Daniel was totally different from Elle. He was much more well- rounded, and generally, a happier person. I liked the fact that he stayed with her, regardless of her hot and cold treatment of him.
The book was well written, but it did have an oddly, cold and detached feel to it. I think this was probably mainly due to the first person narrative.
From the sounds of it, Broken follows a similar vein. I will read it though, because Dirty was a good read for me.
Set in the 1700’s, Shana Abe’s The Smoke Thief has been recommended by all and sundry in Blogland, so of course I had to read it, going by the premise that a thousand flies around shit can’t be wrong.
Drakons are a race of beautiful people, who live in the North of England, although unseen by mere mortals. They are able to Turn to smoke, and/or shapeshift into dragons (yep, you guessed it, it’s a damned paranormal, or fantasy, or whatever.)
Clarissa Rue Hawthorne ran away from Darkfrith when she was a girl, and went to London to start a new life. Because of her unusual Drakon powers, she’s able to get into locked places, so she uses this talent to form the basis of her career, as a jewel thief.
However, the leaders of the Drakon are nervous because her activities puts the entire clan in jeopardy, if she is caught by the ordinary mortals, so Christoff, Marquess of Langford, and the Drakon leader, goes to London, in an attempt to catch this notorious Smoke Thief, before anybody else does.
Like everybody else, I really liked The Smoke Thief, it was well written, and well plotted out. Rue was a feisty heroine, who didn't make me want to gag, and Chris wasn’t bad either, but the real beauty of The Smoke Thief was Shana Abe’s splendid way with words, and her ability to literally transport the reader to another time, and place. Whoever knew that purple prose could be so well done? It really was a fantastic book, regardless of the fact that it was a paranormal.
I’m a huge fan of Sharon Sala’s books,.. erm actually, her last few books have been pants, but she’s another one of those authors I still insist on buying regardless of how much they let me down.
If anybody’s ever read Sweet Baby , you’ll know how powerful her writing can be.
I’ve had Out of The Dark on my TBR for at least three years, and I decided to take it along to read, during my train journey to Somerset on Thursday.
Jade Cochrane is a twenty four year old woman who was kidnapped into a cult, when she was just four years old. Her life with The People of Joy was marked by abuse and suffering, that no child should ever have to endure.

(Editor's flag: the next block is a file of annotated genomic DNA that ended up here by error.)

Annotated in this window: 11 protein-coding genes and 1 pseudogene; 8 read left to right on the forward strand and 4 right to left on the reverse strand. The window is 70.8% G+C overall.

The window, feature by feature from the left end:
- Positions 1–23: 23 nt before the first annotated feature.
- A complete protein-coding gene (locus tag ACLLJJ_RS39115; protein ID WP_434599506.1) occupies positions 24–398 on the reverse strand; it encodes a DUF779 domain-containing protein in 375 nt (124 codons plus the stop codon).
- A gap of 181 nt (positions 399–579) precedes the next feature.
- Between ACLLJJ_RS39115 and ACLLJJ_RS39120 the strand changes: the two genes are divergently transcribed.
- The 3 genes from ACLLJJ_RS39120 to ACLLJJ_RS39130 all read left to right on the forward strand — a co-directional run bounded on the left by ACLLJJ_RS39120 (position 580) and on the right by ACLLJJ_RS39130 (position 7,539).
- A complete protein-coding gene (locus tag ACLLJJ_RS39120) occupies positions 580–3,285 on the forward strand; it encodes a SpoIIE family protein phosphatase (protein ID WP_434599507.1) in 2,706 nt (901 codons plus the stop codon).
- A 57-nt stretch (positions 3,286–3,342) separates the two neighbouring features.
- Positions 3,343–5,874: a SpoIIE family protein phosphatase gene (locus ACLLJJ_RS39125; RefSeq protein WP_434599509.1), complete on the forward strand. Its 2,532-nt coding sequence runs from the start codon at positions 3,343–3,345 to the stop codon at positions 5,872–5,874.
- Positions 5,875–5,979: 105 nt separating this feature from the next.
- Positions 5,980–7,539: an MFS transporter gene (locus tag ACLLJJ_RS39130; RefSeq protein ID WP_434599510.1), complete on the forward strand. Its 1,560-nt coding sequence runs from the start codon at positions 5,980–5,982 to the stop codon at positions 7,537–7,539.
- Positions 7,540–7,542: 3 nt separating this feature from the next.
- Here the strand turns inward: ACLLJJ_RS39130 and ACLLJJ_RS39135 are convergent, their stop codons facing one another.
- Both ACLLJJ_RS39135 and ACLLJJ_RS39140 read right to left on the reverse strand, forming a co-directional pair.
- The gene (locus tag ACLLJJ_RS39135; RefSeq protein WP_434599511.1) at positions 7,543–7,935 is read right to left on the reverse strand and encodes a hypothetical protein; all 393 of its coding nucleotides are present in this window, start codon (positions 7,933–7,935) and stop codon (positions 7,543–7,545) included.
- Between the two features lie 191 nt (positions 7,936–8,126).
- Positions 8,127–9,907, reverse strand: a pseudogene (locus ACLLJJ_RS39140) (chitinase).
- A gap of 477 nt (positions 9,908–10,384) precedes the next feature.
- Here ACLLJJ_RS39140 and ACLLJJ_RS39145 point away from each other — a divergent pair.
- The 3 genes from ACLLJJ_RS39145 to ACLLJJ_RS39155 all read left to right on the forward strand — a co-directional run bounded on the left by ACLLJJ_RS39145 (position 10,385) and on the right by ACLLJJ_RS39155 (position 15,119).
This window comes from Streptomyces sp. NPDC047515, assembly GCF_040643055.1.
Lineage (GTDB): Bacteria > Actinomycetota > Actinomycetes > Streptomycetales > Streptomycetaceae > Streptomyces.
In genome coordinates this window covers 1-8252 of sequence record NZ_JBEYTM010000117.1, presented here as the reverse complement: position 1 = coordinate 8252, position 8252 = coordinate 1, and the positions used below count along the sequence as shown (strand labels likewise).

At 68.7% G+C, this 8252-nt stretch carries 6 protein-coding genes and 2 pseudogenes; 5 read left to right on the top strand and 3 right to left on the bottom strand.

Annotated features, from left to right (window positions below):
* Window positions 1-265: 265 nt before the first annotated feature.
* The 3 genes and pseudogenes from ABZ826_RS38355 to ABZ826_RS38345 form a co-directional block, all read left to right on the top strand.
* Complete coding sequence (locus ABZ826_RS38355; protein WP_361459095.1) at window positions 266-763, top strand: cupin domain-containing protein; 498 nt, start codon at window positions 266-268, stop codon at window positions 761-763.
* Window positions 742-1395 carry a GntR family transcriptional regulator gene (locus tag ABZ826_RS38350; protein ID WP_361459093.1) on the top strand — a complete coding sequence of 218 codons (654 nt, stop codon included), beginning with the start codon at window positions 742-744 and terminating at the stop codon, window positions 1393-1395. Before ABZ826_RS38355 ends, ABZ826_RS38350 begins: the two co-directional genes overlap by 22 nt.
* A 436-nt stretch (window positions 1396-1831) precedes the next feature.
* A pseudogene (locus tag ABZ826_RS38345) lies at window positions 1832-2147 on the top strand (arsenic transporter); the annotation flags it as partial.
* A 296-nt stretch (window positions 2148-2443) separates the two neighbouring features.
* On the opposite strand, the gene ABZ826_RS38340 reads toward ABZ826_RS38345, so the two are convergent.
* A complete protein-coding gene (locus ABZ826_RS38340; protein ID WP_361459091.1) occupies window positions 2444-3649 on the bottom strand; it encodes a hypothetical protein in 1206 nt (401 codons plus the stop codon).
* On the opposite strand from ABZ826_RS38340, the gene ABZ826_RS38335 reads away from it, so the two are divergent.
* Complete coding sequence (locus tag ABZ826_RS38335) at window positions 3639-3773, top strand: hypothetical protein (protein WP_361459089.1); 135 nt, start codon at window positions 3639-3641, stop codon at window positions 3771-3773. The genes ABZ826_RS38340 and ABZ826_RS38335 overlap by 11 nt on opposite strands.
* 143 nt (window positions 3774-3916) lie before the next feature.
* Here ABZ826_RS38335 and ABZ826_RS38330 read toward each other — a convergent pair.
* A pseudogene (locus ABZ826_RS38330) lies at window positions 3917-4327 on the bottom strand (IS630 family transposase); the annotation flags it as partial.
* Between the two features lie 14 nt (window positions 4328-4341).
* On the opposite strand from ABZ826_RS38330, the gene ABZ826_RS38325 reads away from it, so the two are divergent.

During Jade’s twelfth year, things come to a head, and with the help of her best friend Raphael (also a member of the cult who was kidnapped as a child), they manage to run away, and managed to survive the next twelve years living on the streets.
Sam Cochrane had spent the last twenty years searching for his wife and child, who went missing one night, and after some friends report on a possible sighting of his daughter, he hires ex-cop, Luke Kelly, to try to find her.
Luke manages to find Jade and Raphael, and brings them both home, so that Jade can be reunited with her father. In the meantime, word of Jade’s story makes the national news, and the people who have a lot to lose, if anybody ever finds out their involvement in Jade’s dark past, start to get very nervous. Now that they know where Jade is, they know that killing her may be the only option.
Well, I have to say, I totally loved this book. It was flawed in that at times, it almost felt like I was reading two different books. The first books was gritty, deeply emotional and very disturbing, with fantastically developed characters, whereas the second book sometimes bordered on cheesy, and the lazy, disconnected dialogue irritated me beyond belief at times.
My fave character in the book was Rafe, Jade’s best friend. He’d been in love with her forever, but knew that nothing romantic could ever happen between the two of them, not with the abusive history that they shared. He spent more than half his life taking care of her, and putting her needs first, whilst woefully neglecting his own. Jade was his family, and the connection between them somehow managed to transcend the normal bonds of love.
Raphael’s story was so emotional and heart-breaking, that I couldn’t help but wonder if his character had been based on a special somebody whom Sala had known in her real life. You’d have to read the book to know what I mean by that.
The book was very moving, and there were many scenes that brought tears to my eyes, and made me totally forget that I was on public transport, where crying really isn't appropriate.
Like I said, it wasn’t a perfect read, but I was able to look beyond the flaws, to the powerful story beneath the crap. By the way, just in case it wasn’t clear, Luke was the actual hero, not Rafe.
All in all, not a bad reading week, I guess. What are you guys reading that I should be?